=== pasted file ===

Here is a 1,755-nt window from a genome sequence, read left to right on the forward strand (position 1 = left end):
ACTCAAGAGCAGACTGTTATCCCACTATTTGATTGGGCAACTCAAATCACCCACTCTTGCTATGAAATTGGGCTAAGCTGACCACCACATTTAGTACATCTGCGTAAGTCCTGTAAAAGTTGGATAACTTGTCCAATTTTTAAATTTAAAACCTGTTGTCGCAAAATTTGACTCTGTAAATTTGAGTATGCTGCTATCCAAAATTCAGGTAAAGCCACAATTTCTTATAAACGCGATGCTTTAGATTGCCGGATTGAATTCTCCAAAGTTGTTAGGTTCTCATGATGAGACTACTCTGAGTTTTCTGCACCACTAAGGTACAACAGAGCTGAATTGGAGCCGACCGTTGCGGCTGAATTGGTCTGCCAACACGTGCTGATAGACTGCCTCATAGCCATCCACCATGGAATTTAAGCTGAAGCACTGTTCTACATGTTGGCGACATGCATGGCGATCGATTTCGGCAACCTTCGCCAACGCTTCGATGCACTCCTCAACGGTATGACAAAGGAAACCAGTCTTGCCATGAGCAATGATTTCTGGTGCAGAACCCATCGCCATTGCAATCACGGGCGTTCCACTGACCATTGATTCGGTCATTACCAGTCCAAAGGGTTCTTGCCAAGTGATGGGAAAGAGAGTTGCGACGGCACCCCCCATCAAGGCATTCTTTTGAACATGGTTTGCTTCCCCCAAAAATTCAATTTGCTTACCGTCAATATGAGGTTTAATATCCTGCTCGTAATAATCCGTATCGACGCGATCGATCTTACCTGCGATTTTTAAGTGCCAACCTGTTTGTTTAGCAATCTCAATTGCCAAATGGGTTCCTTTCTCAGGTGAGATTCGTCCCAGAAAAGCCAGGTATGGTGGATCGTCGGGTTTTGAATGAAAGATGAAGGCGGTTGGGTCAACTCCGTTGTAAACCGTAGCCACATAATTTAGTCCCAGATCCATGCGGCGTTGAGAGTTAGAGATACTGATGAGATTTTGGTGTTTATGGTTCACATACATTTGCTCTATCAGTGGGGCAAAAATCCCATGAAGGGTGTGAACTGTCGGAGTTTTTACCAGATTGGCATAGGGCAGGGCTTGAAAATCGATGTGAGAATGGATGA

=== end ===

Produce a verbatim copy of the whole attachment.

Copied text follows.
Here is a 1,755-nt window from a genome sequence, read left to right on the forward strand (position 1 = left end):
ACTCAAGAGCAGACTGTTATCCCACTATTTGATTGGGCAACTCAAATCACCCACTCTTGCTATGAAATTGGGCTAAGCTGACCACCACATTTAGTACATCTGCGTAAGTCCTGTAAAAGTTGGATAACTTGTCCAATTTTTAAATTTAAAACCTGTTGTCGCAAAATTTGACTCTGTAAATTTGAGTATGCTGCTATCCAAAATTCAGGTAAAGCCACAATTTCTTATAAACGCGATGCTTTAGATTGCCGGATTGAATTCTCCAAAGTTGTTAGGTTCTCATGATGAGACTACTCTGAGTTTTCTGCACCACTAAGGTACAACAGAGCTGAATTGGAGCCGACCGTTGCGGCTGAATTGGTCTGCCAACACGTGCTGATAGACTGCCTCATAGCCATCCACCATGGAATTTAAGCTGAAGCACTGTTCTACATGTTGGCGACATGCATGGCGATCGATTTCGGCAACCTTCGCCAACGCTTCGATGCACTCCTCAACGGTATGACAAAGGAAACCAGTCTTGCCATGAGCAATGATTTCTGGTGCAGAACCCATCGCCATTGCAATCACGGGCGTTCCACTGACCATTGATTCGGTCATTACCAGTCCAAAGGGTTCTTGCCAAGTGATGGGAAAGAGAGTTGCGACGGCACCCCCCATCAAGGCATTCTTTTGAACATGGTTTGCTTCCCCCAAAAATTCAATTTGCTTACCGTCAATATGAGGTTTAATATCCTGCTCGTAATAATCCGTATCGACGCGATCGATCTTACCTGCGATTTTTAAGTGCCAACCTGTTTGTTTAGCAATCTCAATTGCCAAATGGGTTCCTTTCTCAGGTGAGATTCGTCCCAGAAAAGCCAGGTATGGTGGATCGTCGGGTTTTGAATGAAAGATGAAGGCGGTTGGGTCAACTCCGTTGTAAACCGTAGCCACATAATTTAGTCCCAGATCCATGCGGCGTTGAGAGTTAGAGATACTGATGAGATTTTGGTGTTTATGGTTCACATACATTTGCTCTATCAGTGGGGCAAAAATCCCATGAAGGGTGTGAACTGTCGGAGTTTTTACCAGATTGGCATAGGGCAGGGCTTGAAAATCGATGTGAGAATGGATGA